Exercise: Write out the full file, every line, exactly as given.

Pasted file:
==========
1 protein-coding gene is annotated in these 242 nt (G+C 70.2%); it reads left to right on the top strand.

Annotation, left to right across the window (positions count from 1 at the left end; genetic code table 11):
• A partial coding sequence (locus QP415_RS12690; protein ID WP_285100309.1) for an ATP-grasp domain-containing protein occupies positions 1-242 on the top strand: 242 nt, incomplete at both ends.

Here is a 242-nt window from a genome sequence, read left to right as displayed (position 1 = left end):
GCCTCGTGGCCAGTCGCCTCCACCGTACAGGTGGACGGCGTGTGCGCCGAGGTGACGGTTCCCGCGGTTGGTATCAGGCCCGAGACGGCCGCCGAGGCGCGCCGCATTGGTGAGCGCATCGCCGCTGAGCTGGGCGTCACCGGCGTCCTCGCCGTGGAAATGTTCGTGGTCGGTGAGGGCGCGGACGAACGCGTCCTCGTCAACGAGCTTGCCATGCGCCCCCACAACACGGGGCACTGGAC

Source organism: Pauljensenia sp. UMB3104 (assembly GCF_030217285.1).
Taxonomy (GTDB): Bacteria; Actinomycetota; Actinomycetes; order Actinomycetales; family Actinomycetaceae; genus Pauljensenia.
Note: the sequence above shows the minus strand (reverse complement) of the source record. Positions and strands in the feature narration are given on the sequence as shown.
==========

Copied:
1 protein-coding gene is annotated in these 242 nt (G+C 70.2%); it reads left to right on the top strand.

Annotation, left to right across the window (positions count from 1 at the left end; genetic code table 11):
• A partial coding sequence (locus QP415_RS12690; protein ID WP_285100309.1) for an ATP-grasp domain-containing protein occupies positions 1-242 on the top strand: 242 nt, incomplete at both ends.

Here is a 242-nt window from a genome sequence, read left to right as displayed (position 1 = left end):
GCCTCGTGGCCAGTCGCCTCCACCGTACAGGTGGACGGCGTGTGCGCCGAGGTGACGGTTCCCGCGGTTGGTATCAGGCCCGAGACGGCCGCCGAGGCGCGCCGCATTGGTGAGCGCATCGCCGCTGAGCTGGGCGTCACCGGCGTCCTCGCCGTGGAAATGTTCGTGGTCGGTGAGGGCGCGGACGAACGCGTCCTCGTCAACGAGCTTGCCATGCGCCCCCACAACACGGGGCACTGGAC

Source organism: Pauljensenia sp. UMB3104 (assembly GCF_030217285.1).
Taxonomy (GTDB): Bacteria; Actinomycetota; Actinomycetes; order Actinomycetales; family Actinomycetaceae; genus Pauljensenia.
Note: the sequence above shows the minus strand (reverse complement) of the source record. Positions and strands in the feature narration are given on the sequence as shown.